On figuring out what to do in life [unsolved]

I woke up this morning with a career plan. I’ve always wanted to study more, and recently read that the UK government was proposing new visa rules that would allow international students a good chance at work after a PhD. So, I was like—great, awesome, that settles it then! I’d started dreaming of my perfect student apartment in New Town, Edinburgh that I would share with a cool American undergrad and a Scottish postgrad. I thought I’d be the toast of the “consumption culture research” world, with my radicle papers on how embracing post-post modern consumption might just be the way ahead. And I’d imagined all the fancy dinner parties I’d be attending at my supervisor’s house, where apart from him and his lovely wife, I would meet other “cool” intellectuals like myself (ahem).

And then I read this article: The disposable academic which basically tells me that pursuing a PhD would be a wasted endeavour as there is more supply than demand in the market. The fact that this was posted by an acquaintance who is currently pursuing a PhD in Economics (a subject with far more potential than mine) added to my already vast disappointment.

So, what now? What am I supposed to do? There’s a little voice in my head that tells me I should go for it regardless of this one article. But I know this isn’t the only one, there are several out there, all saying the same thing. And this voice tells me “You’ll be better than the best! You’ll be the exception to the rule”, but I know that isn’t true. A very wise movie, and my experience with life, taught me that I am, in 99.9% of the cases, definitely the rule.

Image by Rijama

The thing is, it’s very difficult—this thing called “life”. One day you’re dreaming about bumping into Paolo Nutini on the streets of Edinburgh after nailing a class on Erik Erikson’s theory of stages of development, and the next you realise that not just the Paolo part, but all of that dream might not be possible. So then you start running through your back up plans—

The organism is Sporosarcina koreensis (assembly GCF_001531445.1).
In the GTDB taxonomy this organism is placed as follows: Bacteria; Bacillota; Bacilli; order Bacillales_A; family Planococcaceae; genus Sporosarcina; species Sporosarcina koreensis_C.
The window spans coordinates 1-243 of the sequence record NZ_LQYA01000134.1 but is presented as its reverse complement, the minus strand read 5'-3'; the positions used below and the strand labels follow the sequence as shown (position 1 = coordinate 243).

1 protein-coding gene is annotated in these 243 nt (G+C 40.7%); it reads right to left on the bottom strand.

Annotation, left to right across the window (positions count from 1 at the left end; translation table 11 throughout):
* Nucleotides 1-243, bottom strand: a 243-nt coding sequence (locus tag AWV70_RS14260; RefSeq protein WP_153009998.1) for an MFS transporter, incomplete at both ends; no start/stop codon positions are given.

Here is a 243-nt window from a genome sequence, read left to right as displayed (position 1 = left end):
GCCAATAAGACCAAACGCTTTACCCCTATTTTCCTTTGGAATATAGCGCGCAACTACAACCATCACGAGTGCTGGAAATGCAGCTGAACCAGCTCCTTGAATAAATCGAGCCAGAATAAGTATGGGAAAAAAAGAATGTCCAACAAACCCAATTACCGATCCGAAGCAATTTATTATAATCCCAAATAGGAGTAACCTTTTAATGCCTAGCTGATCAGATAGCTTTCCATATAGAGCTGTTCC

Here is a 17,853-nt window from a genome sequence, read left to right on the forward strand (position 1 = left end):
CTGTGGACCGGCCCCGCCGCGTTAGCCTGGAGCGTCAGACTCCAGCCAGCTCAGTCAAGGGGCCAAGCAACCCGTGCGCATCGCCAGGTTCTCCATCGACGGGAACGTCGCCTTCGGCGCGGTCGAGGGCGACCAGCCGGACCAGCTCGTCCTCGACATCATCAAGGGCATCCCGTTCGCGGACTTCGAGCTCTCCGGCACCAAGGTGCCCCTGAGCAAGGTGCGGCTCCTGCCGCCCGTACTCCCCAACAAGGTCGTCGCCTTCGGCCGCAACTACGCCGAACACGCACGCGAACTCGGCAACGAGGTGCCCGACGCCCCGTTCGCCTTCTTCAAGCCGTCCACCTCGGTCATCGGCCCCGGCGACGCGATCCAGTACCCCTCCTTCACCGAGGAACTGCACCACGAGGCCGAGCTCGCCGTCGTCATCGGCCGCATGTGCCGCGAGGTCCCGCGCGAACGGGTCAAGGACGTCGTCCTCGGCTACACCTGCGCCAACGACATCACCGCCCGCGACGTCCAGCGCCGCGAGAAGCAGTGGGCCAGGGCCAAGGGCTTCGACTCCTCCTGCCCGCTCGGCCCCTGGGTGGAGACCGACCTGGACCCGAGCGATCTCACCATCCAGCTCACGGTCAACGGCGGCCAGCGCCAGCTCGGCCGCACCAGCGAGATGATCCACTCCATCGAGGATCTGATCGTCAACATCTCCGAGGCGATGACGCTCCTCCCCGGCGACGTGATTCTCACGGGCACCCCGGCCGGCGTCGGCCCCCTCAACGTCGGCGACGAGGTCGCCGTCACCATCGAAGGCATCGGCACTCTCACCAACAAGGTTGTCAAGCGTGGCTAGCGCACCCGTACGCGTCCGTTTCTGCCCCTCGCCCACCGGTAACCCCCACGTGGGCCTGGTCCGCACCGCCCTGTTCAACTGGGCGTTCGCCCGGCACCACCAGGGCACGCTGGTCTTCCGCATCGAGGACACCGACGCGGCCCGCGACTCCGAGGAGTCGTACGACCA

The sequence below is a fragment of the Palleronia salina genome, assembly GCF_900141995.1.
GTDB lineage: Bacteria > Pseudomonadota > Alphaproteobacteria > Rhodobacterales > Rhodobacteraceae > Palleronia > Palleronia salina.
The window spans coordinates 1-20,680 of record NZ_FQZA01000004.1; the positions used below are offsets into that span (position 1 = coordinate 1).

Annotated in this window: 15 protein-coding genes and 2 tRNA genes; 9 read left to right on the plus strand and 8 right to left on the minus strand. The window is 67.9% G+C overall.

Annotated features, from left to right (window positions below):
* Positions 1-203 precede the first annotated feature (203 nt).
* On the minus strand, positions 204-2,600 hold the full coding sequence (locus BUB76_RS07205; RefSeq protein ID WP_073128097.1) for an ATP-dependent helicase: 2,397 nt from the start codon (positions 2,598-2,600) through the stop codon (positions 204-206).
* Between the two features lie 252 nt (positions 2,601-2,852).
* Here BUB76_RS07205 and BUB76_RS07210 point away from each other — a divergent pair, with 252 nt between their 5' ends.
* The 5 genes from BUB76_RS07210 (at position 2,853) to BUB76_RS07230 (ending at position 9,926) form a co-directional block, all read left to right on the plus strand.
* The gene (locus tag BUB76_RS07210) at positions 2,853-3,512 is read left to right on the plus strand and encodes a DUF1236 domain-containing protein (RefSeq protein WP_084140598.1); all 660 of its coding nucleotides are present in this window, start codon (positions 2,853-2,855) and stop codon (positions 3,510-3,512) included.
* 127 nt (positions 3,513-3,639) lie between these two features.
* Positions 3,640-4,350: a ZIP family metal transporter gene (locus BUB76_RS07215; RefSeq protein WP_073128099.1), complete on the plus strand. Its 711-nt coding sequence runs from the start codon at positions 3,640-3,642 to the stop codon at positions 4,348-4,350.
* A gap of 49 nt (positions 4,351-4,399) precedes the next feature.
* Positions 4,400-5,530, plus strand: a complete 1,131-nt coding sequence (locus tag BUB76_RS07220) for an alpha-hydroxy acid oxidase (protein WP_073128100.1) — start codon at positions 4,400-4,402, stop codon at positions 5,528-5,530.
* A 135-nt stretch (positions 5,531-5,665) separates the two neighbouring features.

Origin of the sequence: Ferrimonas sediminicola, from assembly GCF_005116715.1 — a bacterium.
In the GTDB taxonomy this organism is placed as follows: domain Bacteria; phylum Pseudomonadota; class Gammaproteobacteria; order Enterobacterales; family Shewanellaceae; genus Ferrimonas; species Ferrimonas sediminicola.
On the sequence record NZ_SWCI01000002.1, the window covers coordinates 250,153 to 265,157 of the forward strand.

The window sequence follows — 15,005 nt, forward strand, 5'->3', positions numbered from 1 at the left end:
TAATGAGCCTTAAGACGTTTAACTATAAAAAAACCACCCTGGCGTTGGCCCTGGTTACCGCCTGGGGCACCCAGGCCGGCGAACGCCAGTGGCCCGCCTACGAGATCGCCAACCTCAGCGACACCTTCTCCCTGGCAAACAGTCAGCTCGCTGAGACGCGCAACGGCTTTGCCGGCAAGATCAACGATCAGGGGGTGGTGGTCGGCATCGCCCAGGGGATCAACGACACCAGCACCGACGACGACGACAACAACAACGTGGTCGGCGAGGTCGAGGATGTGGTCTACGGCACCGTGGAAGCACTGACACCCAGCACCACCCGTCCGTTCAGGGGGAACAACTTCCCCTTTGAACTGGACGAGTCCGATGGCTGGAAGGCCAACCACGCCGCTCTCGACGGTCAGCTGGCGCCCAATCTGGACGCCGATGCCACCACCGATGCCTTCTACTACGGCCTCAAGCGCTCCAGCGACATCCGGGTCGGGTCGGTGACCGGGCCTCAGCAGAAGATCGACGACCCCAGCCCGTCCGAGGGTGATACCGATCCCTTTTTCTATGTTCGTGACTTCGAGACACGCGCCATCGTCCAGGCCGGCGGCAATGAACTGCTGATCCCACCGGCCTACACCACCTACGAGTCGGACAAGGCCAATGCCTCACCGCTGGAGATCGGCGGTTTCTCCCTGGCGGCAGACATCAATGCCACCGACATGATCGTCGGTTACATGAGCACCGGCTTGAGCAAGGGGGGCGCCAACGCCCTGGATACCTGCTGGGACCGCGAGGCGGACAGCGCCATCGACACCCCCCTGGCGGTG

I want to be a writer—No, there are too many writers out there who are far better than you.
I want to be a writer who finds a voice with which a niche audience can connect—No, there are already enough voices out there.
I want to be a travel writer—Have you seen twitter? Every third person there is a travel writer.
I want to become a musician—Get real, you’re not 12 anymore.
I want to become a singer in a jazz band—Get real, you can barely hold a tune.
I want to be a writer—It’s like you’re not even listening anymore!

So, what then? What am I supposed to do? They tell you you’re supposed to figure out what you can offer that is different from everyone else and then work with that. But, come on, when was the last time someone offered something completely different, anyway?

So, I circle back. I think that’s what you should do at times like these (note the Foo reference there), circle back to where you started and begin eliminating dead-ends that come disguised as options. Do your research, talk to people, and also try your hand at other things that are on your list of possibilities (perhaps try that writing thing again? write a blog post about your dilemma, maybe?). If you’re lucky,  and I hope you are, and if you work for something, or a few things, or even many things, hopefully one of those things, if not some or all of them, will work out.

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